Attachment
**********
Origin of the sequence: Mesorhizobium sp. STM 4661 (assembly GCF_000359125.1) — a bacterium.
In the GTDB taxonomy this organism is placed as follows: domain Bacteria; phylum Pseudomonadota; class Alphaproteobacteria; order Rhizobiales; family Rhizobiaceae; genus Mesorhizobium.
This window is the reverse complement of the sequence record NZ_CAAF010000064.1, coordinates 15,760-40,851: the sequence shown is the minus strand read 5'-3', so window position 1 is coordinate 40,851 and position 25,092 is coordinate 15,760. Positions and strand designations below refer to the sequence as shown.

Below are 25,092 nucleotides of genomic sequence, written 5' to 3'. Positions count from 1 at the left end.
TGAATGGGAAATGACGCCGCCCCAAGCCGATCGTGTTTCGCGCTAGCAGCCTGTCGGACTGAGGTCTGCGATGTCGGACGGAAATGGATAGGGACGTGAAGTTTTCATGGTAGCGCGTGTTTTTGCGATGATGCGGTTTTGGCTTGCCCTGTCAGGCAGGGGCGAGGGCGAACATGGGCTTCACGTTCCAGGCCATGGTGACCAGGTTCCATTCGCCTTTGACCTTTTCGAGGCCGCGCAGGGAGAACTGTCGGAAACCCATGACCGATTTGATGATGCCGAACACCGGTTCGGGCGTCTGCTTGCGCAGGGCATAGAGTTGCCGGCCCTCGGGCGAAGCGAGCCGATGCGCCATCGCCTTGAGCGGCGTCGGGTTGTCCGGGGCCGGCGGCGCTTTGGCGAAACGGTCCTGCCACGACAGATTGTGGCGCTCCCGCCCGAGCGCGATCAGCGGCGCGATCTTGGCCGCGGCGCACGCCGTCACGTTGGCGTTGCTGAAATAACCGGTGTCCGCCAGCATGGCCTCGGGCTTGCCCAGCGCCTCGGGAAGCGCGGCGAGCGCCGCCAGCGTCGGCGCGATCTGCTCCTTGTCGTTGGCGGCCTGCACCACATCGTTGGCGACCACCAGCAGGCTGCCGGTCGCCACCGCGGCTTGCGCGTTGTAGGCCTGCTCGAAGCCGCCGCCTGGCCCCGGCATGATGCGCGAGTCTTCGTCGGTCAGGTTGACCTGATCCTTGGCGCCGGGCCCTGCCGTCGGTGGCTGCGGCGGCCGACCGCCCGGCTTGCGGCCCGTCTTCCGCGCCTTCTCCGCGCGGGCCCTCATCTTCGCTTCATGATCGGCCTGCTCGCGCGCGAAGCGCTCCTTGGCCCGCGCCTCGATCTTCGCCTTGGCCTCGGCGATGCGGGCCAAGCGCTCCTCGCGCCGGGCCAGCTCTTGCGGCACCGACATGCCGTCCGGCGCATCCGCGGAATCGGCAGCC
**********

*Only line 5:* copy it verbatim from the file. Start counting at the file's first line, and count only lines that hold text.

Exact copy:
TGAATGGGAAATGACGCCGCCCCAAGCCGATCGTGTTTCGCGCTAGCAGCCTGTCGGACTGAGGTCTGCGATGTCGGACGGAAATGGATAGGGACGTGAAGTTTTCATGGTAGCGCGTGTTTTTGCGATGATGCGGTTTTGGCTTGCCCTGTCAGGCAGGGGCGAGGGCGAACATGGGCTTCACGTTCCAGGCCATGGTGACCAGGTTCCATTCGCCTTTGACCTTTTCGAGGCCGCGCAGGGAGAACTGTCGGAAACCCATGACCGATTTGATGATGCCGAACACCGGTTCGGGCGTCTGCTTGCGCAGGGCATAGAGTTGCCGGCCCTCGGGCGAAGCGAGCCGATGCGCCATCGCCTTGAGCGGCGTCGGGTTGTCCGGGGCCGGCGGCGCTTTGGCGAAACGGTCCTGCCACGACAGATTGTGGCGCTCCCGCCCGAGCGCGATCAGCGGCGCGATCTTGGCCGCGGCGCACGCCGTCACGTTGGCGTTGCTGAAATAACCGGTGTCCGCCAGCATGGCCTCGGGCTTGCCCAGCGCCTCGGGAAGCGCGGCGAGCGCCGCCAGCGTCGGCGCGATCTGCTCCTTGTCGTTGGCGGCCTGCACCACATCGTTGGCGACCACCAGCAGGCTGCCGGTCGCCACCGCGGCTTGCGCGTTGTAGGCCTGCTCGAAGCCGCCGCCTGGCCCCGGCATGATGCGCGAGTCTTCGTCGGTCAGGTTGACCTGATCCTTGGCGCCGGGCCCTGCCGTCGGTGGCTGCGGCGGCCGACCGCCCGGCTTGCGGCCCGTCTTCCGCGCCTTCTCCGCGCGGGCCCTCATCTTCGCTTCATGATCGGCCTGCTCGCGCGCGAAGCGCTCCTTGGCCCGCGCCTCGATCTTCGCCTTGGCCTCGGCGATGCGGGCCAAGCGCTCCTCGCGCCGGGCCAGCTCTTGCGGCACCGACATGCCGTCCGGCGCATCCGCGGAATCGGCAGCC